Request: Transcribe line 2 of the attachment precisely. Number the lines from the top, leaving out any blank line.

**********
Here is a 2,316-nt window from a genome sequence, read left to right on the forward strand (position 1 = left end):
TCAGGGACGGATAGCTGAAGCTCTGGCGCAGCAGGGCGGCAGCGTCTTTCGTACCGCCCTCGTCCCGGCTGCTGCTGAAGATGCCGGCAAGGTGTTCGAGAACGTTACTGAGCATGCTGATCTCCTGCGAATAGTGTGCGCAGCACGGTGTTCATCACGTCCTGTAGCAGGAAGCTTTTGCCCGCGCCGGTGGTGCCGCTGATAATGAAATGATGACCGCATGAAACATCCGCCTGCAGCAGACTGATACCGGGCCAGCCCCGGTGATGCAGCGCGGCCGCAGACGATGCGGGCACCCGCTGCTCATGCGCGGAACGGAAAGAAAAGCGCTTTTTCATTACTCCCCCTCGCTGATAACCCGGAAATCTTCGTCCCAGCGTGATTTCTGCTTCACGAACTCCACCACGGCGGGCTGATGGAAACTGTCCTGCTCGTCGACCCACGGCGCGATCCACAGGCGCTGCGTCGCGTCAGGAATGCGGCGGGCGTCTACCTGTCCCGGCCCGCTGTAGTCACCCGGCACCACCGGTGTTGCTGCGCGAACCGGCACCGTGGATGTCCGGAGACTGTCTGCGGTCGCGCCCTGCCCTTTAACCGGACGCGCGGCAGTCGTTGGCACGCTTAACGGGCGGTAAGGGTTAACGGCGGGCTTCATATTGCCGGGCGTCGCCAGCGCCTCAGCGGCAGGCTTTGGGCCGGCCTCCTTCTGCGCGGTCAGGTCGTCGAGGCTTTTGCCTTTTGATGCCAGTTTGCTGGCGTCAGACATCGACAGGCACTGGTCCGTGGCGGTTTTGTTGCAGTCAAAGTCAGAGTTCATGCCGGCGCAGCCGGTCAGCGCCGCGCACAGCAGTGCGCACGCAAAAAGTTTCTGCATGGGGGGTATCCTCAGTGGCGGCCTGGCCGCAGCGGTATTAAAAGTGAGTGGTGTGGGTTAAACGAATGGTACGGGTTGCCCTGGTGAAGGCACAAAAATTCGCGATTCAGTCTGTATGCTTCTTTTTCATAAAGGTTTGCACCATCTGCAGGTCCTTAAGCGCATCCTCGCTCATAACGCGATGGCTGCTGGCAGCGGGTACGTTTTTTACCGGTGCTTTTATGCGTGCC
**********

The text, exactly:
TCAGGGACGGATAGCTGAAGCTCTGGCGCAGCAGGGCGGCAGCGTCTTTCGTACCGCCCTCGTCCCGGCTGCTGCTGAAGATGCCGGCAAGGTGTTCGAGAACGTTACTGAGCATGCTGATCTCCTGCGAATAGTGTGCGCAGCACGGTGTTCATCACGTCCTGTAGCAGGAAGCTTTTGCCCGCGCCGGTGGTGCCGCTGATAATGAAATGATGACCGCATGAAACATCCGCCTGCAGCAGACTGATACCGGGCCAGCCCCGGTGATGCAGCGCGGCCGCAGACGATGCGGGCACCCGCTGCTCATGCGCGGAACGGAAAGAAAAGCGCTTTTTCATTACTCCCCCTCGCTGATAACCCGGAAATCTTCGTCCCAGCGTGATTTCTGCTTCACGAACTCCACCACGGCGGGCTGATGGAAACTGTCCTGCTCGTCGACCCACGGCGCGATCCACAGGCGCTGCGTCGCGTCAGGAATGCGGCGGGCGTCTACCTGTCCCGGCCCGCTGTAGTCACCCGGCACCACCGGTGTTGCTGCGCGAACCGGCACCGTGGATGTCCGGAGACTGTCTGCGGTCGCGCCCTGCCCTTTAACCGGACGCGCGGCAGTCGTTGGCACGCTTAACGGGCGGTAAGGGTTAACGGCGGGCTTCATATTGCCGGGCGTCGCCAGCGCCTCAGCGGCAGGCTTTGGGCCGGCCTCCTTCTGCGCGGTCAGGTCGTCGAGGCTTTTGCCTTTTGATGCCAGTTTGCTGGCGTCAGACATCGACAGGCACTGGTCCGTGGCGGTTTTGTTGCAGTCAAAGTCAGAGTTCATGCCGGCGCAGCCGGTCAGCGCCGCGCACAGCAGTGCGCACGCAAAAAGTTTCTGCATGGGGGGTATCCTCAGTGGCGGCCTGGCCGCAGCGGTATTAAAAGTGAGTGGTGTGGGTTAAACGAATGGTACGGGTTGCCCTGGTGAAGGCACAAAAATTCGCGATTCAGTCTGTATGCTTCTTTTTCATAAAGGTTTGCACCATCTGCAGGTCCTTAAGCGCATCCTCGCTCATAACGCGATGGCTGCTGGCAGCGGGTACGTTTTTTACCGGTGCTTTTATGCGTGCC